7 July 2016

Red Hot Chili Peppers - The Getaway

After checking all the previous reviews on this blog, it is somewhat of a surprise to me that this is the first album from the Red Hot Chili Peppers that has been reviewed on these pages.  Over the years I know that me and Jerm have had various conversations regarding the Chili Peppers and how they have changed; for the record Jerm prefers their earlier work, whilst I think they peaked around 'Blood Sugar Sex Magic' and have struggled a bit since the release of 'Californication'.  I have always had a soft spot for their work, but they became more of a singles band than an act whose albums would be great from beginning to end.  To that end, when I checked out their last album 'I'm with You' (the first to feature guitarist Josh Klinghoffer'), it felt like the production and songs were not quiet there.  However, there has been change in the RHCP camp - firstly this album is produced by Danger Mouse, marking an end to the twenty-five year/six album partnership with Rick Rubin.  Also, with relationship breakdowns and physical injury have also hampered this album and defined its direction.  It is the first album by the band in a while that has made me interested from the beginning, now it is time to see if the interest is warranted......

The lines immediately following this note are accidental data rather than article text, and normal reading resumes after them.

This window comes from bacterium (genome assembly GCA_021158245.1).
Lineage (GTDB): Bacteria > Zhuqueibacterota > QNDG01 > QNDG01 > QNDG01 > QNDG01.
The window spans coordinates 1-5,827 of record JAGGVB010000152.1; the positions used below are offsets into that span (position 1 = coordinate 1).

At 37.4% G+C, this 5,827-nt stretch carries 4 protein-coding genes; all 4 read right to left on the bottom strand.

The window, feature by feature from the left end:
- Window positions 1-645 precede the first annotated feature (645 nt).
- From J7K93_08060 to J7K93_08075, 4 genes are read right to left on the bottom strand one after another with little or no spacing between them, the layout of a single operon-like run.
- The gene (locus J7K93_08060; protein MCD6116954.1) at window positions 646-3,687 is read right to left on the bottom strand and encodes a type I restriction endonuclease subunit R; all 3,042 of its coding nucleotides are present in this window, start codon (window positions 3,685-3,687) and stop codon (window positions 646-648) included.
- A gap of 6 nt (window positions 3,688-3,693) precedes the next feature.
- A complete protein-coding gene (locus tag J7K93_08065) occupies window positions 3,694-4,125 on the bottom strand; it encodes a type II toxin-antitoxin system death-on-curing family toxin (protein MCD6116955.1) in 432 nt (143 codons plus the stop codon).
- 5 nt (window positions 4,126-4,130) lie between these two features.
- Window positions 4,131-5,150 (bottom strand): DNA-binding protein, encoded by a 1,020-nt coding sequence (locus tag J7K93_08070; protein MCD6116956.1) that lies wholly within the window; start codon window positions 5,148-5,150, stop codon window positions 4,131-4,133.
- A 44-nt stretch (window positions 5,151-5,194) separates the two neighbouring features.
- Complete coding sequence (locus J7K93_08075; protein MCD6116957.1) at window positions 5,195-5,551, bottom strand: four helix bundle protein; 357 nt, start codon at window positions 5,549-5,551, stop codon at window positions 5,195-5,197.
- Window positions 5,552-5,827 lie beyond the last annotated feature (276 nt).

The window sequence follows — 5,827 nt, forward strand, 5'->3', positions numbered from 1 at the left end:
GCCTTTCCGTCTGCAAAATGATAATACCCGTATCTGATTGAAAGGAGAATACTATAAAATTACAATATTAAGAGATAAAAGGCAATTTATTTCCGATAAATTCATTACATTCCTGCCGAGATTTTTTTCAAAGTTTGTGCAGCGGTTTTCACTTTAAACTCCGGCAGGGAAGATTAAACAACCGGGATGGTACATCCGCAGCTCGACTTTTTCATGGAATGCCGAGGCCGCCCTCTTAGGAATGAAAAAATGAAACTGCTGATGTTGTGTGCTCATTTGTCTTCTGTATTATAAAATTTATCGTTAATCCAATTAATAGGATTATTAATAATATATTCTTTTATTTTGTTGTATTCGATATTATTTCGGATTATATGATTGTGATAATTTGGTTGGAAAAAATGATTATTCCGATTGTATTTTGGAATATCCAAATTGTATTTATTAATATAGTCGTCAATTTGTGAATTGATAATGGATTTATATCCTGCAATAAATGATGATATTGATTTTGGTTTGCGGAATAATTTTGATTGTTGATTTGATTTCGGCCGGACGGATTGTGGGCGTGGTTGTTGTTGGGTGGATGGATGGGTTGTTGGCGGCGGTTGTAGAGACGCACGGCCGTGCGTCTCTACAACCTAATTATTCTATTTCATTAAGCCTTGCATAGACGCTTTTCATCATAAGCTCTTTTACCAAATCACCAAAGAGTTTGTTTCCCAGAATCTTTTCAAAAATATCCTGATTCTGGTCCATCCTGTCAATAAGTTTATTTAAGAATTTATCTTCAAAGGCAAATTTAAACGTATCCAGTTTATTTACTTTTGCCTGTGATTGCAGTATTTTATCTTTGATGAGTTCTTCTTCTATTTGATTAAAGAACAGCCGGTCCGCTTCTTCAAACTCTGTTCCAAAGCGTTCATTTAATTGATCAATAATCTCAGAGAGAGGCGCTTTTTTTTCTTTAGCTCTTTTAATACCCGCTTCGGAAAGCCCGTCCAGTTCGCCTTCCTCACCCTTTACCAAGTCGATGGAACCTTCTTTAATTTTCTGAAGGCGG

The album starts with "The Getaway" and the guitar work on here is leaning away from the rockier side of the band and more towards to it has a soulful edge and it feels like the music to some 1970's cop drama that will undoubtedly involve a vigilante who is searching for justice.  Lyrically, it sounds like someone who is trying to make amends and get come to terms with a life changing event, nothing unusual from Mr Kiedis here, yet it is not the worst things I have heard from him as well.  It is a subtle, yet very effective opening to this album.  Next is the first single which has been released from the album at the time of writing, "Dark Necessities".  This song starts with a slow & steady build up into the song, it sounds like it might just explode into something massive and then it goes into a slow bass section from Flea, the vocals kick in and it goes in a different, but not all together unpleasant direction.  There are other thing running around this song and the production job on this one by Danger Mouse is perhaps a little too dominant to the performs from the Chili's; but the song is one that is very striking and it makes a change from some of their other single choices and I cannot say I dislike the song as it is very pleasant on the ear, I'm just not over excited for the song either.  "We Turn Red" is a heavier tune in comparison, but not rocking out by any stretch of the imagination.  It feels like a throwback in places, with a throwback to 'Blood Sugar...' era Peppers and the music that was part of that experience.  Lyrically it is still a little light in places, but you never expect anything other from these guys - it is another good song and so far I am not dislike anything that has been performed here.  Next up we have the emotional heart breaker that is "The Longest Wave", this sounds like a combination of "I Could Have Lied" and "Californication" musically and lyrically as well.  It is obviously that the subject matter is involving love lost and the particular chasms that come in that situation, saying goodbye to someone when neither party was expecting it can be a traumatic event for anyone.  It is this side of the Chili's that I have always appreciated the most when it is used conservatively and not every second song on an album, the sensitive side that sounds as if the grief is being channelled into something new and trying to turn it into a positive; this song is one of the best I have heard from them in a long time.